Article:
Patricia Wallington, a former CIO at Xerox, could offer at least five reasons, many of which resonate with New Zealand IT managers.
A feeling of been there, done that often is all too common. “The challenge is gone. The work seems static and the opportunity for new challenges appears dim. You are concerned that your skills will atrophy in this static environment,” she says.
The company may be sick, Wallington says. It has falling revenues, is no longer making profit and expenses have been cut to the bone. But whether the firm is terminally ill or just suffering a temporary downturn matters, as sticking it out can offer opportunities for dedicated employees once recovery comes.
New bosses and structures may also force a change. Do you fit in with the new way of doing things. If you don’t feel like putting in the effort to making new relationships with the new bosses it may be time to move on, but there again new relationships have to be formed with a new employer.
Does your star shine less brightly? Are you no longer flavour of the month? Performance appraisals don’t tell you everything, she says. Assess the environmental clues. Is your advice sought after? Are you listened to? Do your compensation and perks match your contributions?
Wallington says there may be other signals telling you it is time to move on -- hitting a "glass ceiling", perhaps. If you've made a mistake, the firm may not risk giving you another chance with any large project. Even a major success can be a trigger: “How can she ever top that?”
Environment Canterbury IT manager David Lewitt says lifestyle opportunities or chances to work on larger projects or overseas sometimes present a compelling reason to move on.
Rocom Wireless HR manager Joy Paxton says if IT professionals are motivated by career and see no career path at the firm, it is time to move on. If they are motivated more by money, the time to go is when they see better opportunities elsewhere.
“You need to be fairly careful that you are going to something better. You need to look at the compensation package and before you move look at the culture you're in. When you're feeling you need to move, you need to do your homework first,” Paxton says.
Capital and Coast Health director of information services Andrew Snoxall says the time to go is when you are looking for a bigger challenge. For many ICT people, it's about effectiveness rather than money. “If you feel you are not able to make a difference, that’s when you should concentrate on moving on,” he says.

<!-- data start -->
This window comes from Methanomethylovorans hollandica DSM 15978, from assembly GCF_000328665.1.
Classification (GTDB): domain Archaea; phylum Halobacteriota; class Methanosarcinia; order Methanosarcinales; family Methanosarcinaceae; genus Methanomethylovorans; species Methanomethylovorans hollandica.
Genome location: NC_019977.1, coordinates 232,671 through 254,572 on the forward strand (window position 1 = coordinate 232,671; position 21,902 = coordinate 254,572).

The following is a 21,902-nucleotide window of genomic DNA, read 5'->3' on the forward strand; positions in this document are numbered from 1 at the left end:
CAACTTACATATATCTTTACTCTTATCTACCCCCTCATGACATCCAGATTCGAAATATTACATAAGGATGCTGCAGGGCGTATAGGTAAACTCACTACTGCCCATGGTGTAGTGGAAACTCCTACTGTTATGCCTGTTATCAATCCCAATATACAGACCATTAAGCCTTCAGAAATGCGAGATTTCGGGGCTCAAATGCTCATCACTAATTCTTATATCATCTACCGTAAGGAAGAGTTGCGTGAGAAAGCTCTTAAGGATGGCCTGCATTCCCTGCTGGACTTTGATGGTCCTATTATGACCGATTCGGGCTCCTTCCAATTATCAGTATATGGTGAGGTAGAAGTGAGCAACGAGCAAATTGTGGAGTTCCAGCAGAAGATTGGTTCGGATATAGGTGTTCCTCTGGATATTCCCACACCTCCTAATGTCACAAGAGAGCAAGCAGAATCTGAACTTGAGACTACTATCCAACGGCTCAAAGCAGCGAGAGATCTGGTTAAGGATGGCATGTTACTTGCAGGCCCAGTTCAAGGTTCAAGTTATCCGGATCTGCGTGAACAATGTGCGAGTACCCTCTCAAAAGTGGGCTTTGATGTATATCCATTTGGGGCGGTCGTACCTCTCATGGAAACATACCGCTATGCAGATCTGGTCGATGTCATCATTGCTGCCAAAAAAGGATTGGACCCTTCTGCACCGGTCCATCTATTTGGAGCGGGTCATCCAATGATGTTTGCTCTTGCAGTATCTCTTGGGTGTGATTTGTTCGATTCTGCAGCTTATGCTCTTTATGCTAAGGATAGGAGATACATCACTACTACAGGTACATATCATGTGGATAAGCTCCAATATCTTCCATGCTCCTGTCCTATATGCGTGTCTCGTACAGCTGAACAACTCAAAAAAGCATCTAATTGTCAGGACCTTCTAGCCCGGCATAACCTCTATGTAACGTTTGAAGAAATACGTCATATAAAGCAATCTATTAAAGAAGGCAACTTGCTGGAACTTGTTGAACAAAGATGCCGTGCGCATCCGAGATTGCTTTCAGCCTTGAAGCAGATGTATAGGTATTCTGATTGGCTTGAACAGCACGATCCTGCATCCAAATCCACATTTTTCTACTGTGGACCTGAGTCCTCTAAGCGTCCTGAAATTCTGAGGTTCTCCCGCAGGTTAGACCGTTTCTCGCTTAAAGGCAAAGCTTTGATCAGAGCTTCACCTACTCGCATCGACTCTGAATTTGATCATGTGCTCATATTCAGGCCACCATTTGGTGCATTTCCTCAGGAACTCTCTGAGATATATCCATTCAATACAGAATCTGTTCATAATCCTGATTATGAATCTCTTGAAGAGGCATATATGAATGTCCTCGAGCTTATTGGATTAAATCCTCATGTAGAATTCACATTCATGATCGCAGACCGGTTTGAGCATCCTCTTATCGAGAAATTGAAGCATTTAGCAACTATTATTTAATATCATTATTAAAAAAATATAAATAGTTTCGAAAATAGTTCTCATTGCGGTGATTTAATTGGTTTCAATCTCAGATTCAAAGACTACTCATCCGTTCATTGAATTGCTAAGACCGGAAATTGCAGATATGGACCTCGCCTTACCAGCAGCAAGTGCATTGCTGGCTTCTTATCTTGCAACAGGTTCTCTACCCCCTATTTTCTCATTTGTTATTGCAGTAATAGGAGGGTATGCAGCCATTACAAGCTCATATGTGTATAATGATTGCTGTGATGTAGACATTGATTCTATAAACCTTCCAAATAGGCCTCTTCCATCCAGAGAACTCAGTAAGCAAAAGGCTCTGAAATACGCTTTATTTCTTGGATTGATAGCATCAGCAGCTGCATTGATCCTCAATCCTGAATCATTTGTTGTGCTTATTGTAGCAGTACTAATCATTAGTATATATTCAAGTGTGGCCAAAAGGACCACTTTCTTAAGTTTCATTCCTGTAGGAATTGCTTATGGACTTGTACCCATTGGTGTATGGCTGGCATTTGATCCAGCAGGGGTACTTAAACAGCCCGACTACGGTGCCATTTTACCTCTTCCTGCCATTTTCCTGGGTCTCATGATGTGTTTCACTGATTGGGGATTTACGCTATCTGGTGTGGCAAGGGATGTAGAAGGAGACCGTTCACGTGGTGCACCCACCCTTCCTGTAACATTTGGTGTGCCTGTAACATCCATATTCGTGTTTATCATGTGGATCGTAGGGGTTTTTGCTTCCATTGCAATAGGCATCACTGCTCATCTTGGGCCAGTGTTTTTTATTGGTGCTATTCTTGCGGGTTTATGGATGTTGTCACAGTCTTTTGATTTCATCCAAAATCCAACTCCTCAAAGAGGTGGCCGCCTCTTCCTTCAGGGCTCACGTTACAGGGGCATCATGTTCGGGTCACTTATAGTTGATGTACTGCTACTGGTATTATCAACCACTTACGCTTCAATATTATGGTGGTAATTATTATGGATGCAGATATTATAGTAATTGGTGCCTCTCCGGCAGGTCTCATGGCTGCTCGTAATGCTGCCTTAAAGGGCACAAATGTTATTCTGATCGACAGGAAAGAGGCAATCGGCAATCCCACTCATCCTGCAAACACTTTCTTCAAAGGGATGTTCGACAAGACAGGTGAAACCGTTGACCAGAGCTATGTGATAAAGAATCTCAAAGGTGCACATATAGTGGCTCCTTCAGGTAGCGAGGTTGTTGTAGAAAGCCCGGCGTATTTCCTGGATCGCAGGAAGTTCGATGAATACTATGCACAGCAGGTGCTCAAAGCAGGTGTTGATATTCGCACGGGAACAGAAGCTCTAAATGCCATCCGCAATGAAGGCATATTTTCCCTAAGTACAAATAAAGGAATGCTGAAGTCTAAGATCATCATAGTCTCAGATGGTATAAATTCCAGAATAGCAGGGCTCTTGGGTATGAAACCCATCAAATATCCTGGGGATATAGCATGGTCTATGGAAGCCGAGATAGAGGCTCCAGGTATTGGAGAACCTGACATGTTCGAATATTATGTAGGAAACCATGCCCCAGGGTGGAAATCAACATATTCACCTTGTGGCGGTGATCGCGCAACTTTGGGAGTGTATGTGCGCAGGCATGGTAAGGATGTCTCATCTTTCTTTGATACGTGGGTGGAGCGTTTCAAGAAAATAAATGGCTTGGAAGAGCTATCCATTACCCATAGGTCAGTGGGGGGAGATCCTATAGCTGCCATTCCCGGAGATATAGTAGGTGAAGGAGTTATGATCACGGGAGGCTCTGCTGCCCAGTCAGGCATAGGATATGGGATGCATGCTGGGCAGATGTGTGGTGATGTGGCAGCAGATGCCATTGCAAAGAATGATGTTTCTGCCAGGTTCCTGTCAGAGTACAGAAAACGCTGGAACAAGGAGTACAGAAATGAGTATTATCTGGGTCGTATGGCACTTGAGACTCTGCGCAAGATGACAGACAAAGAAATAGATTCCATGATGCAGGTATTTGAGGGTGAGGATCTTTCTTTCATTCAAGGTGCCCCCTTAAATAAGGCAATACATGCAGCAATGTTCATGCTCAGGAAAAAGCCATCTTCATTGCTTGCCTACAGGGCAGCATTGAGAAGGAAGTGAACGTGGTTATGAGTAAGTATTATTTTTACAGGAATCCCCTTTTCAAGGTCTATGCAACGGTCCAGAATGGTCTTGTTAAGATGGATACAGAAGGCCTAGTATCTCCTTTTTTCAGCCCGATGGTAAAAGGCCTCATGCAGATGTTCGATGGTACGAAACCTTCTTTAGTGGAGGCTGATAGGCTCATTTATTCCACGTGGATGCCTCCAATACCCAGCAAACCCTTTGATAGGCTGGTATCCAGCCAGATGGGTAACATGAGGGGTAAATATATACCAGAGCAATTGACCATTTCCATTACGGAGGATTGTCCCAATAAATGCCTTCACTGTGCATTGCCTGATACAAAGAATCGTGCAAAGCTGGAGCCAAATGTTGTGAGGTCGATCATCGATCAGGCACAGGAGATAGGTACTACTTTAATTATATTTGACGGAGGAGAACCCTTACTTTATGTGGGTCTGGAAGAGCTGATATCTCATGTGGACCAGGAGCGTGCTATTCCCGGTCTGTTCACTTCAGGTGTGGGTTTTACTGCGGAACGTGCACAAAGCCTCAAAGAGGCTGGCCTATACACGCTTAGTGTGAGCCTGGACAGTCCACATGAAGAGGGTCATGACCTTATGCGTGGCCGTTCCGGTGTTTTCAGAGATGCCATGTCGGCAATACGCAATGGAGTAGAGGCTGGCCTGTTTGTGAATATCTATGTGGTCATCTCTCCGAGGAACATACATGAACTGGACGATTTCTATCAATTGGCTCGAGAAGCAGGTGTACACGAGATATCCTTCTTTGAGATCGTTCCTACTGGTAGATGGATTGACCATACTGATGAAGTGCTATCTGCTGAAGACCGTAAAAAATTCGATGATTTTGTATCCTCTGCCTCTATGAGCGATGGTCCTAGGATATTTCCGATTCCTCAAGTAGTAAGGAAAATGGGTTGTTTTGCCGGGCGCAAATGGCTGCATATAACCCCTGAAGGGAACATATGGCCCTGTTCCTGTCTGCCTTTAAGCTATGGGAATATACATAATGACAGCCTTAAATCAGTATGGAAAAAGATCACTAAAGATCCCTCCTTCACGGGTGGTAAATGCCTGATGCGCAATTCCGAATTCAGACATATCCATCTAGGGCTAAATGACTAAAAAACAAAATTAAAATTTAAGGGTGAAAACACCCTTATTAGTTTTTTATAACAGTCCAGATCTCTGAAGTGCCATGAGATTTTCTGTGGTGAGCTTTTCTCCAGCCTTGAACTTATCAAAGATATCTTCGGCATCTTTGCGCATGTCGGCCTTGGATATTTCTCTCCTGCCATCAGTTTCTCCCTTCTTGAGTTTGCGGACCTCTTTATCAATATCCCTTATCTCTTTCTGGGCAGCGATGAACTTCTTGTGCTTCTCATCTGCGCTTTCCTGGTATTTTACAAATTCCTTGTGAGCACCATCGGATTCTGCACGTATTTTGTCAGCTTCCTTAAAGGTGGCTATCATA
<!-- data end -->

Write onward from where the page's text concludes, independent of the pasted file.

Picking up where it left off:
Snoxall says you should put the word around your contacts that you are seeking a fresh challenge, as word of mouth can often lead to quicker offers of work than recruitment agencies.
Department of Internal Affairs general manager of information and facilities Alison Fleming left her previous job four years ago, after she “ran out of ideas”. Her feeling that she could no longer creatively contribute coincided with the possibility that the firm's new owners would disestablish her post.
If you stop getting job satisfaction on a long-term basis, Fleming says, it is time to move -- unless you're offered “an opportunity for growth, or something different in a new direction".
Change can be positive, but why do some IT managers stay with their employer for a decade or so?
North Shore City Council CIO Tony Rogers has spent 11 years at the council, a year in his current job. Rogers has had four jobs at the council, which he describes as a great employer that offers lots of exciting challenges.
He advises people develop a strategy of three to five years and that once their programme of achievements has been completed, it is time to do a stocktake and consider other challenges.
Fisher and Paykel's general manager of IT, Don Cooper, has been at the whiteware firm for 30 years.
“Plenty of challenge and plenty of opportunity,” has kept him there and he says he may only leave when it is time to retire.
“Whenever I got frustrated, I asked myself a simple question -- would I be better off at another company? I decided that another company would be just as bad, if not worse,” Cooper says.